In Your Freezer and Ready to Go

Figuring out what to have for dinner is not a new dilemma. We’ve been talking about it for a long time. Food magazines, food companies and cookbook authors have been on the subject for years. Rosie wrote about it last week.
It helps a lot to have a weekly routine so you know what to buy, and how to cook it and get it on the table pretty fast. If some of the ingredients are ready-to-go, it’s even easier.

One of my own dinnertime solutions is to chop lots of garlic etc and freeze it in batches on plastic wrap so chunks can easily be broken off. See photos below. Many ingredients that would take an extra 10+ minutes to clean, peel and chop, now take 30 seconds to pull from the freezer.
          Garlic and fresh ginger are ideal to pre-chop and freeze. I make a quickie stir-fry once a week that would not be so speedy if I had to mince each one. I’m more inclined to actually make my stir-fry because the garlic and ginger are ready-to-go. Besides, I don’t always have a piece of ginger in the fridge.
          So next time you’re in the grocery store, buy a big, firm piece of ginger and one of those refrigerated packs or jars of already-peeled garlic. Then get out the mini-chopper and get going!  A half hour spent now, saves you time and thinking in the weeks ahead. If you are really ambitious, do monster batches of each in your food processor.
          A collection of routine meals and using your freezer can help address the dinnertime dilemma. For more inspiration, take a look at two cookbooks: The Best Freezer Cookbook by Jan Main and There’s a Chef in Your Freezer by Richard Azzolini.
Finely chop, then spread a thin layer 5-6″ wide on plastic wrap.  Fold wrap over securely.  To keep it flat, use a spatula to move to a plate or a piece of cardboard as I’ve done here.  Freeze, then store in an air-tight freezer bag.
    minced ginger





ready to freezeOther foods to freeze:
– fresh breadcrumbs
– lemon & orange zest
– chopped toasted nuts
– shredded toasted coconut
– ripe bananas broken in chunks for smoothies
– small batches of pesto, salsa
– leftover sauces, gravy
– diced ham, linguica, chorizo
– 3-4 oz patties of ground beef & pork
   for pasta sauce, one-pot stovetop meals…

  I even make double batches
of frosting and freeze the extra!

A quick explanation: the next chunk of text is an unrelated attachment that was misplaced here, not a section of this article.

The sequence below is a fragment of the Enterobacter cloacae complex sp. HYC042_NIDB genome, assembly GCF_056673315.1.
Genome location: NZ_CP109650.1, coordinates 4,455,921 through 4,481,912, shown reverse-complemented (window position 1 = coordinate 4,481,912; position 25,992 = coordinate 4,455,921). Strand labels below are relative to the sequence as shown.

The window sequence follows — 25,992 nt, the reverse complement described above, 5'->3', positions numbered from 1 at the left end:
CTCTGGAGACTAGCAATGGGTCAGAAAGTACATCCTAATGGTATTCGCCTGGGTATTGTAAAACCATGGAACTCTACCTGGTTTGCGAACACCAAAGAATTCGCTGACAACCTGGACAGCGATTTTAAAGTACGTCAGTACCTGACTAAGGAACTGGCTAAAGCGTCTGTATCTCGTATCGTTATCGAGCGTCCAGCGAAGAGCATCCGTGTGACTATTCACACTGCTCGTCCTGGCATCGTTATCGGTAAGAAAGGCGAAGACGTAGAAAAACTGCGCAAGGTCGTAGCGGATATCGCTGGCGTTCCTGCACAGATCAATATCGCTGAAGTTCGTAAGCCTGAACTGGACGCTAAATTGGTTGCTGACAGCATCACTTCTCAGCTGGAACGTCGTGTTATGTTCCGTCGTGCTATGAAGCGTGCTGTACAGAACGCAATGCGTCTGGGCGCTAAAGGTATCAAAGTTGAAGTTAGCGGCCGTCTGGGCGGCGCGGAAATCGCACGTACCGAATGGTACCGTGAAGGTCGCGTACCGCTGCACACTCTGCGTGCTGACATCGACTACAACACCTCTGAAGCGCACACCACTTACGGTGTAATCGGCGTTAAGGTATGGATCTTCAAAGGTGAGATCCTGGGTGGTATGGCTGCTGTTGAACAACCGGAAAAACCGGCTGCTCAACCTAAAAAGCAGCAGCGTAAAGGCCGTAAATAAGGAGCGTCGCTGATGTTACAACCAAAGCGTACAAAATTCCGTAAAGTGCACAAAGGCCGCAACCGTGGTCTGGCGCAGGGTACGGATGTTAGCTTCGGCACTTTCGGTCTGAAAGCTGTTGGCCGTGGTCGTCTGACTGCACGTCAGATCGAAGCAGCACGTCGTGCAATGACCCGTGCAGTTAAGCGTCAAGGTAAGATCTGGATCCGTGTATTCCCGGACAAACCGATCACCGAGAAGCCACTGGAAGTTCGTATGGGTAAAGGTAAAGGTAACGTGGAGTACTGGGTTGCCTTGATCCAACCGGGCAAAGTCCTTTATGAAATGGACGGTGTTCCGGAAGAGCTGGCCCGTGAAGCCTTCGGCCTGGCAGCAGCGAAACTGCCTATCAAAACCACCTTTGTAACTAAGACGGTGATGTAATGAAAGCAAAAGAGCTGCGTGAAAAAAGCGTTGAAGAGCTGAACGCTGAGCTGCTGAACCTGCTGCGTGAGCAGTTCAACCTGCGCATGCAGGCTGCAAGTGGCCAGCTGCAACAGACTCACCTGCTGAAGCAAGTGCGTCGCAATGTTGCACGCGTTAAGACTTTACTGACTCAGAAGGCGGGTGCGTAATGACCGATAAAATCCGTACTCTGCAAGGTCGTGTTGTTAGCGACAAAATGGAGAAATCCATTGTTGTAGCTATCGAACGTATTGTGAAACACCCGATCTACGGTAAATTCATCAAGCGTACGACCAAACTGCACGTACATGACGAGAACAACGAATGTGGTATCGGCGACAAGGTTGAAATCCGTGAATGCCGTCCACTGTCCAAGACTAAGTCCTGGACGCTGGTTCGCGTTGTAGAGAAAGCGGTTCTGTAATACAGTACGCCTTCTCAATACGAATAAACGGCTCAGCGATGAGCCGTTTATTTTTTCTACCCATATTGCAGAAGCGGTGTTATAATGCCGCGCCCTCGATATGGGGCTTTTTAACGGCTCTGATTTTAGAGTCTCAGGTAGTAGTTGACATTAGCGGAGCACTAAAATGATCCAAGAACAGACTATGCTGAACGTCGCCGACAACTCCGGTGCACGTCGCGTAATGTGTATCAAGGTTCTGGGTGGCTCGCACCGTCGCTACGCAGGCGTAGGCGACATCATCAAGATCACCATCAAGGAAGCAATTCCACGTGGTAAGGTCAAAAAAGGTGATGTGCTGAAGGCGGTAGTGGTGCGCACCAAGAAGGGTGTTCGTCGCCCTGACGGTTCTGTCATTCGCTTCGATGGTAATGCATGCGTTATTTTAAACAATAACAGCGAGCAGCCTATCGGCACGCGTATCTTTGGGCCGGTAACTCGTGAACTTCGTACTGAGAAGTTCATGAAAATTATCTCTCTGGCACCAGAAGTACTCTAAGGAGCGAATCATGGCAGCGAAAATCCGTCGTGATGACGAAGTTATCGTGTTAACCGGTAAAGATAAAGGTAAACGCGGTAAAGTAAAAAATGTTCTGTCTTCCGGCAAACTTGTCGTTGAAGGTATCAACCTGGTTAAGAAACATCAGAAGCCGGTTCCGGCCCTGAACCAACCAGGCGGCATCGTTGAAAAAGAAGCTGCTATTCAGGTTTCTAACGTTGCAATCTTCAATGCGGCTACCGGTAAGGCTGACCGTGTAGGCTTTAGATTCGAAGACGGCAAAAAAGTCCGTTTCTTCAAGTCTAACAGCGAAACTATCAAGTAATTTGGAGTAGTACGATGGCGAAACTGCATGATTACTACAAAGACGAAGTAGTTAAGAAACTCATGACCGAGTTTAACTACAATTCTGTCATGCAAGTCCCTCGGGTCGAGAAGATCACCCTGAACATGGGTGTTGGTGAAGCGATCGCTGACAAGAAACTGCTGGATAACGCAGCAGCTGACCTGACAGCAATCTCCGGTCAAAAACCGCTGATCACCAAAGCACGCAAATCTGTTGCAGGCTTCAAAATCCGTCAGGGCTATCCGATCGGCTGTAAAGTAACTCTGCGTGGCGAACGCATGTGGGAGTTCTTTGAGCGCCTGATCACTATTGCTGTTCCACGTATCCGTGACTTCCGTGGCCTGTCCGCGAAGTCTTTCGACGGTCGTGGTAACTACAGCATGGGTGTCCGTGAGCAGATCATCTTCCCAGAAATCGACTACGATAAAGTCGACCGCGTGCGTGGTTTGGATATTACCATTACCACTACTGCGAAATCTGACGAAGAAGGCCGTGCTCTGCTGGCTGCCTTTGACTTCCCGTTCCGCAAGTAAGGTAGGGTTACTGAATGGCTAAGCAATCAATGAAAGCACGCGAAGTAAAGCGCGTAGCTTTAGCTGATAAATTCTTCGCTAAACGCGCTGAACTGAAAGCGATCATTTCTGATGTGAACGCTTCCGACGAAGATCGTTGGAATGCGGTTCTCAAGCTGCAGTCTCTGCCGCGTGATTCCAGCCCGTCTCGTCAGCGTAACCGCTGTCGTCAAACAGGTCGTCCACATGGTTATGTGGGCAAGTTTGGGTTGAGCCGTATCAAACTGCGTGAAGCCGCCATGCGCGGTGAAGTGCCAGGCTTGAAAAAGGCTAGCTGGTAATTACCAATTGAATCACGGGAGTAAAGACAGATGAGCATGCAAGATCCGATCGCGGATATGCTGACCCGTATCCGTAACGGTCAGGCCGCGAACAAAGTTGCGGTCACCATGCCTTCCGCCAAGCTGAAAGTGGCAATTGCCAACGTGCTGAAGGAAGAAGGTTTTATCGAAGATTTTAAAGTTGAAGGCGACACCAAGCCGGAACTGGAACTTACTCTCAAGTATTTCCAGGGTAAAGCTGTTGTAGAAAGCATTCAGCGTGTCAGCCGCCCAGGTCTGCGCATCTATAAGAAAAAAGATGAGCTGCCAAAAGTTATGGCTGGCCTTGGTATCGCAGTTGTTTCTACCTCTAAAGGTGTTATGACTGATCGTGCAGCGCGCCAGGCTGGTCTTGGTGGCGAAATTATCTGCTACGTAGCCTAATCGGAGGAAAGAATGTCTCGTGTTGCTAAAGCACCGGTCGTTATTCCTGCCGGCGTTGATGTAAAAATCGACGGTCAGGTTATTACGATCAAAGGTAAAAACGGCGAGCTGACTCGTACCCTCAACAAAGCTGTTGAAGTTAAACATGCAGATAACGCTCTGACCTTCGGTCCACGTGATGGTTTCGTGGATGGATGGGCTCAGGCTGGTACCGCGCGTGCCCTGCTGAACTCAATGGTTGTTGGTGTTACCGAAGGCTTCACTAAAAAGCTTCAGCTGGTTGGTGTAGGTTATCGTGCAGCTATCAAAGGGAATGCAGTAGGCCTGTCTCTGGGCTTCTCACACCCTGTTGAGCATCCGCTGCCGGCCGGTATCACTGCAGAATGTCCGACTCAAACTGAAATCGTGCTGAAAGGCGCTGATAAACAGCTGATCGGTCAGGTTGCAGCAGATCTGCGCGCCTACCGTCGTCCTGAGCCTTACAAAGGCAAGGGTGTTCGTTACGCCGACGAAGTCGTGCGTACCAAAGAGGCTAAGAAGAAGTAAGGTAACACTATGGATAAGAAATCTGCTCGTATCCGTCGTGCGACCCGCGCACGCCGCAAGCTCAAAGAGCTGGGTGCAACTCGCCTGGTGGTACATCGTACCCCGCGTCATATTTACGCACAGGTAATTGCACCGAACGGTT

10 thoughts on “In Your Freezer and Ready to Go”

  • What a great idea! I freeze a bunch of stuff on your list, but haven’t done garlic or garlic. And making a double batch of frosting and freezing half is genius. I don’t know why I haven’t done that!

    • Susan, there are so many ingredients that can be frozen for quick mealtime use. Remember to use a bit extra frozen garlic than the more robust-flavored fresh garlic called for in a recipe. Personally, I am not real careful about the amount of garlic I use, unless it’s in a salad dressing, topping or spread that will not be cooked. “The Best Freezer Cookbook” I mentioned, is quite good.

  • I got lots of beautiful red onions in my CSA box this week. Freezing some of them chopped will be perfect!

  • I’m glad to learn that I’m in good company with frozen chopped onions. I’d probably use onoin powder if I couldn’t grab a handful from my freezer when cooking, I’m that lazy.

  • I even commented on this when you posted it and forgot all about it. I’m doing this today. I love this idea. I used minced garlic in particular in so, so many things and hate to take to time when I’m in a rush (and when am I not in a rush??). Thanks for the reminder!!

    • Yea! I chop and freeze a lot of garlic perhaps only once/year. Seems to keep well for that long. It may not have the pungent aromatic kick, but is perfect for how I use it — stir fry, pasta sauce… I still use fresh garlic for salad dressings etc, but use a garlic press instead of a knife and cutting board (less to clean :o)

  • This is a brilliant time saving tip. Food tastes better with the right condiments and spices. I am inspired. You can freeze cleaned and cut bell peppers by laying pieces flat in the freezer first then bagging them.

  • A little off topic but related to freezing food.

    I recently bought fish I wanted to freeze. I followed an internet idea and froze each filet in its own bag of water.

    What do you think?

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